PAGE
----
This Bacteria-Powered Battery Eats Up Methane to Spit Out Electricity

15th April, 2022.      //   Health  // 

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When discussing climate change, carbon dioxide sucks up a lot of the air, so to speak. Less attention is spent on methane, which accounts for 20 percent of all greenhouse gas emissions but is 80 times more powerful at trapping heat.

You’ve probably already heard that cow farts are a big contributor of atmospheric methane (220 pounds every year!), but rotting organics and natural gas can also expel methane into the air. Slashing emissions involves decreasing our dependence on natural gas, recycling and composting trash, and getting cows to fart less. But a new, unique method may convert methane into a usable energy source with the help of a microscopic friend: bacteria.

A team of researchers at Radboud University in the Netherlands published a paper in the journal Frontiers in Microbiology where they constructed a battery consisting of methane-munching bacteria that convert the gas into electricity.

“This could be very useful for the energy sector,” Cornelia Welte, a microbiologist at Radboud University and study co-author, said in a press release.

Using bacteria to generate energy isn’t a new concept. Anaerobic digestion installations (also called biogas installations) capture gases like methane and carbon dioxide produced by bacteria that are digesting organic wastes. This gas is then converted into either heat or electricity—or upgraded into a form of methane that’s can be injected into natural gas pipelines or used as vehicle fuel. Currently, there are around 2,200 operating biogas systems across the U.S. and nearly 50 million micro-scale digesters worldwide (mostly in China and India), according to a 2019 report by the World Biogas Association.

But a problem with these installations is that they aren’t all that energy efficient. “Less than half of the biogas is converted into power, and this is the maximum achievable capacity,” said Welte.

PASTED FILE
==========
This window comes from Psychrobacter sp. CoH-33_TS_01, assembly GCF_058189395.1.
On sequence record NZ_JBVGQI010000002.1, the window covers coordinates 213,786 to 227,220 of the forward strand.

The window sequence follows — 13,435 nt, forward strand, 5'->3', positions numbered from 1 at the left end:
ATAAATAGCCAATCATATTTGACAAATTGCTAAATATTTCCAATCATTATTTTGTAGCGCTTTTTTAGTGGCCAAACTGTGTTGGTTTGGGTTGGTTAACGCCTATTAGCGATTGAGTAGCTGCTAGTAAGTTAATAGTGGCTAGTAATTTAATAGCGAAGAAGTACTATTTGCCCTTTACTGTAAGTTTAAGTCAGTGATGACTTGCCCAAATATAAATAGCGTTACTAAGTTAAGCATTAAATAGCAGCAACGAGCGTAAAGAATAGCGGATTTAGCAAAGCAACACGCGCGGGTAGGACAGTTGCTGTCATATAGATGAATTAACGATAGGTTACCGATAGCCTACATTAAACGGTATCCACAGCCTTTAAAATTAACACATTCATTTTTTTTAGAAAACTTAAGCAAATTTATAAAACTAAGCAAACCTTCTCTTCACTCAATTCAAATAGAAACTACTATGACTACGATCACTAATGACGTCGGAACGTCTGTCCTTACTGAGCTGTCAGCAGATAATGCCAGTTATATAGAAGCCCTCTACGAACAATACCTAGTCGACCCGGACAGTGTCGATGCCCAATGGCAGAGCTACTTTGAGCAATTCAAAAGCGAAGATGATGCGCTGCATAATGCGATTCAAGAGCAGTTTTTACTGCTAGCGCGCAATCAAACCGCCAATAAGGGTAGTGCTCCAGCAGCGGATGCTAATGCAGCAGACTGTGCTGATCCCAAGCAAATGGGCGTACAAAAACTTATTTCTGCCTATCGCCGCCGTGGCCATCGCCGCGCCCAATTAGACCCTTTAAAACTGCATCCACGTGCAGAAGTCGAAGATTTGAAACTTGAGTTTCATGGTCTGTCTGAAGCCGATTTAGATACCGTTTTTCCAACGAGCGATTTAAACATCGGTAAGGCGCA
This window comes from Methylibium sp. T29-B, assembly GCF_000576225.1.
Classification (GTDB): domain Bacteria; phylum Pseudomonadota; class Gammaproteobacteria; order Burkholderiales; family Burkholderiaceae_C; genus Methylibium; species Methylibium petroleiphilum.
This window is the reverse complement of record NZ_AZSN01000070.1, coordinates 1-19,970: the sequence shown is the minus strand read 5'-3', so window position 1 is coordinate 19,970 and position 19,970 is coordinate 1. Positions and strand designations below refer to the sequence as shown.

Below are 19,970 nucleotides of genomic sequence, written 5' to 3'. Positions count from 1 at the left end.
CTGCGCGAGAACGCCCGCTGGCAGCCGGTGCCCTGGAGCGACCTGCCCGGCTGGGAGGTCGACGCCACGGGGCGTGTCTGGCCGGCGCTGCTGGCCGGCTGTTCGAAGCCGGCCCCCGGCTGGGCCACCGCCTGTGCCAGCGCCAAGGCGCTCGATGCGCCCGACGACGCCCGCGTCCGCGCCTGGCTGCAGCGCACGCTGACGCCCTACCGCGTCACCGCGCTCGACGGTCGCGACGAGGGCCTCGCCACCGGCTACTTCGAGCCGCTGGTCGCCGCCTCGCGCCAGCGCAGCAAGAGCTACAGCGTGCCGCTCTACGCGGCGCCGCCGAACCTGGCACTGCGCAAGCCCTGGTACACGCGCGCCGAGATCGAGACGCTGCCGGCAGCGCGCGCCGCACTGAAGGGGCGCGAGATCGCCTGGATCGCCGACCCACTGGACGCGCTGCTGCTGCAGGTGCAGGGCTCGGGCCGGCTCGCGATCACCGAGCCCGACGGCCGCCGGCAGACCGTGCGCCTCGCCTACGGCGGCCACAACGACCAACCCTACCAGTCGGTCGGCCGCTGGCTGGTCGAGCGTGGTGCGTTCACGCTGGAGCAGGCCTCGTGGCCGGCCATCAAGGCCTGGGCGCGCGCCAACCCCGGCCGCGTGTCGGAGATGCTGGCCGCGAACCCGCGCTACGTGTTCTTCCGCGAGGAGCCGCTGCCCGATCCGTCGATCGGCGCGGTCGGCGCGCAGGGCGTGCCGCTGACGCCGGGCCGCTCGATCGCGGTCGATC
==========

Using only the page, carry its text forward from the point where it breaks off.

To see if they could improve the energy efficiency, the researchers turned to Candidatus Methanoperedens, a bacteria that can be found in freshwater and consumes methane to survive—a process that peels away electrons. Those free electrons are used to digest another chemical called nitrate, which is made of nitrogen and oxygen.

“We create a kind of battery with two terminals,” Heleen Ouboter, a microbiologist and co-author of the study, said in the press release. At one terminal—designated the biological terminal—the researchers placed the methane-munching bacteria, and at the other terminal—a chemical terminal—they placed a stream of nitrate. This stream is gradually reduced over time, forcing the bacteria to hand over their electron scraps to an electrode leading to a mini-reactor. With this setup, the researchers were able to convert around 31 percent of the methane fed to the bacteria into electricity.

It’s impressive, but the conversion process needs to be hastened to play valuable impact in the real world. And the research team wants to run more tests to see how well this bacteria can perform the reaction in a natural environment (so far, it’s only been in the lab). But the new findings are a promising start as we try to uncover new ways to offset methane emissions and cool our planet.

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